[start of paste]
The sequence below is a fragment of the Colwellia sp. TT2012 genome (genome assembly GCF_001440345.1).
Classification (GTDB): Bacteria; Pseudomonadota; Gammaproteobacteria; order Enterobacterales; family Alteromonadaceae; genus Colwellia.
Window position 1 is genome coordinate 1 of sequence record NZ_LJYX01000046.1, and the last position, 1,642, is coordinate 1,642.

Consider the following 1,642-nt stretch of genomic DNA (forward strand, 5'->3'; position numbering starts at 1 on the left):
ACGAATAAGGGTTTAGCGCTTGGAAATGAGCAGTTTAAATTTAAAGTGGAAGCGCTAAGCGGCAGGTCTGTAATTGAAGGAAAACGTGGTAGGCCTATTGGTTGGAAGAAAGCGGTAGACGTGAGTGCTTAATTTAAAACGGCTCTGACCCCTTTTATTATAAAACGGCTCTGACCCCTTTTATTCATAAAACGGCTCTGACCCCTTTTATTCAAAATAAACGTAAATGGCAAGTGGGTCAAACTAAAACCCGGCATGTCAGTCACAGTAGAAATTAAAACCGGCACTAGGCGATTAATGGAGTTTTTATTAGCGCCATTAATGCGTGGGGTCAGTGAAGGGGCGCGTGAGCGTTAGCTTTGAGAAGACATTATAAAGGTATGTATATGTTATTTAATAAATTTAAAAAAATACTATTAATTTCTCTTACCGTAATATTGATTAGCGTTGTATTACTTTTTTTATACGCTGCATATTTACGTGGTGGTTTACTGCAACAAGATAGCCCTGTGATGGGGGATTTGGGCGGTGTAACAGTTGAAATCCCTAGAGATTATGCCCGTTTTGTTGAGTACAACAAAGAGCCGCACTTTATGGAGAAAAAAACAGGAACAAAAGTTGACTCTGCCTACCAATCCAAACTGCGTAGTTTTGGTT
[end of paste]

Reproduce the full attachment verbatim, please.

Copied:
The sequence below is a fragment of the Colwellia sp. TT2012 genome (genome assembly GCF_001440345.1).
Classification (GTDB): Bacteria; Pseudomonadota; Gammaproteobacteria; order Enterobacterales; family Alteromonadaceae; genus Colwellia.
Window position 1 is genome coordinate 1 of sequence record NZ_LJYX01000046.1, and the last position, 1,642, is coordinate 1,642.

Consider the following 1,642-nt stretch of genomic DNA (forward strand, 5'->3'; position numbering starts at 1 on the left):
ACGAATAAGGGTTTAGCGCTTGGAAATGAGCAGTTTAAATTTAAAGTGGAAGCGCTAAGCGGCAGGTCTGTAATTGAAGGAAAACGTGGTAGGCCTATTGGTTGGAAGAAAGCGGTAGACGTGAGTGCTTAATTTAAAACGGCTCTGACCCCTTTTATTATAAAACGGCTCTGACCCCTTTTATTCATAAAACGGCTCTGACCCCTTTTATTCAAAATAAACGTAAATGGCAAGTGGGTCAAACTAAAACCCGGCATGTCAGTCACAGTAGAAATTAAAACCGGCACTAGGCGATTAATGGAGTTTTTATTAGCGCCATTAATGCGTGGGGTCAGTGAAGGGGCGCGTGAGCGTTAGCTTTGAGAAGACATTATAAAGGTATGTATATGTTATTTAATAAATTTAAAAAAATACTATTAATTTCTCTTACCGTAATATTGATTAGCGTTGTATTACTTTTTTTATACGCTGCATATTTACGTGGTGGTTTACTGCAACAAGATAGCCCTGTGATGGGGGATTTGGGCGGTGTAACAGTTGAAATCCCTAGAGATTATGCCCGTTTTGTTGAGTACAACAAAGAGCCGCACTTTATGGAGAAAAAAACAGGAACAAAAGTTGACTCTGCCTACCAATCCAAACTGCGTAGTTTTGGTT